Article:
Federal health officials canceled an FDA contract for human fetal tissue research Monday night and announced a review of all such research projects.
The announcement, citing “serious regulatory, moral, and ethical considerations,” revives a political issue that last flared in 2015 and led to congressional hearings. That fight came over anti-abortion political activists who covertly videotaped Planned Parenthood doctors and employees of Advanced Bioscience Resources (ABR), a cell tissue firm based in Alameda, California, that provides such cells to researchers.
The canceled contract would have paid $15,900 to ABR for human tissue that would make a laboratory mouse’s immune system more similar to a human’s. (ABR did not immediately respond to a request for comment.)
“Mice with human immune systems are incredibly valuable for research of terrible diseases, and there really is no alternative,” Lawrence Goldstein of the University of California, San Diego School of Medicine told BuzzFeed News. Such cells have figured prominently in the development of vaccines against diseases such as rubella, rabies, polio, measles, chickenpox, and shingles.
The bottom line is that such cells would be otherwise discarded, he noted, and bioethics reviews going back to the Reagan administration have approved of their use to benefit human health.
The move to audit fetal tissue research was applauded, however, by David Daleiden of the Center for Medical Progress, the anti-abortion activist who ran the covert videotaping project.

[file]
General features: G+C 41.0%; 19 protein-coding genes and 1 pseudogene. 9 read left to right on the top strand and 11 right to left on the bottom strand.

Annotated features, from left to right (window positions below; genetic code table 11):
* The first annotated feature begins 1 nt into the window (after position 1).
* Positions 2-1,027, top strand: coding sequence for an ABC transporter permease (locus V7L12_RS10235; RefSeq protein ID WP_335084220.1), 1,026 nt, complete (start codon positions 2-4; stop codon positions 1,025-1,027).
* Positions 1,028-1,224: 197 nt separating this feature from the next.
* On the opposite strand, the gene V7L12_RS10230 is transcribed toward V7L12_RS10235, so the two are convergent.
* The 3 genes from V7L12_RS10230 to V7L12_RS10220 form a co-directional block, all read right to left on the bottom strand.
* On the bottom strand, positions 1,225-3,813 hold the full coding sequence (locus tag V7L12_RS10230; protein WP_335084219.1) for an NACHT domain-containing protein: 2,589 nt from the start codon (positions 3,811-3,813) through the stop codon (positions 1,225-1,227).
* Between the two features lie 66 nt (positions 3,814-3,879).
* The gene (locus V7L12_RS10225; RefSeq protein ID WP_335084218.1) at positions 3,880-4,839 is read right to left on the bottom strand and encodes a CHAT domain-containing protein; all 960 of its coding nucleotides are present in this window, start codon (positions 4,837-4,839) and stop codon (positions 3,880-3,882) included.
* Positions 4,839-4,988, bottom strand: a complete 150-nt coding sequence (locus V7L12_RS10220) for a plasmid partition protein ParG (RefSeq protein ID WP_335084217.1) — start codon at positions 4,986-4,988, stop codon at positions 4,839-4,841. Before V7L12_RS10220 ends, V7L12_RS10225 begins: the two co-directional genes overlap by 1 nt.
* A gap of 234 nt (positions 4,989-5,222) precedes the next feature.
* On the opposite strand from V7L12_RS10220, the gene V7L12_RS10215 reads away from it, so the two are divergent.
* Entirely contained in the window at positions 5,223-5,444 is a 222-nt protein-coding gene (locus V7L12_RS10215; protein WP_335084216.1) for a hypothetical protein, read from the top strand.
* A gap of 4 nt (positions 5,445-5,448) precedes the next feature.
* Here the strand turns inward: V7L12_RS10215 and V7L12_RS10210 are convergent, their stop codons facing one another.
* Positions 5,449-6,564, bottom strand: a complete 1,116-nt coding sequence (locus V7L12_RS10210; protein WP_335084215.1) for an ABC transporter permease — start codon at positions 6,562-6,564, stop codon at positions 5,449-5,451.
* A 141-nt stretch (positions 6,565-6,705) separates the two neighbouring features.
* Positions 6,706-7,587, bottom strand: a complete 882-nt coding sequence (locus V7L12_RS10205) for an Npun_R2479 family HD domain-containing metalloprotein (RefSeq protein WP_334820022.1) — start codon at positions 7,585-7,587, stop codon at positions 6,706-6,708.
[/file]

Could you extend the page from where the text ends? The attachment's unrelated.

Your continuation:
“HHS’s newly-announced review of fetal tissue procurement and experimentation must be exacting, and it must terminate all other agreements for baby body parts,” he said in a statement.
The National Institutes of Health, an agency in the HHS that spends $37 billion a year on biomedical research, said it had no contracts with ABR or other human tissue suppliers. "We agree that it is important that research involving human fetal tissue should be consistent with the statutes and regulation governing such research," spokesperson Renate Myles told BuzzFeed News by email.
“I read the HHS announcement with a great deal of skepticism,” biomedical law professor Alta Charo of the University of Wisconsin told BuzzFeed News by email. “My instinct is that this is driven by politics, and is part of the overall effort to stigmatize and eventually criminalize abortion, as well as part of a larger campaign to roll-back the clock on sexual and reproductive rights.”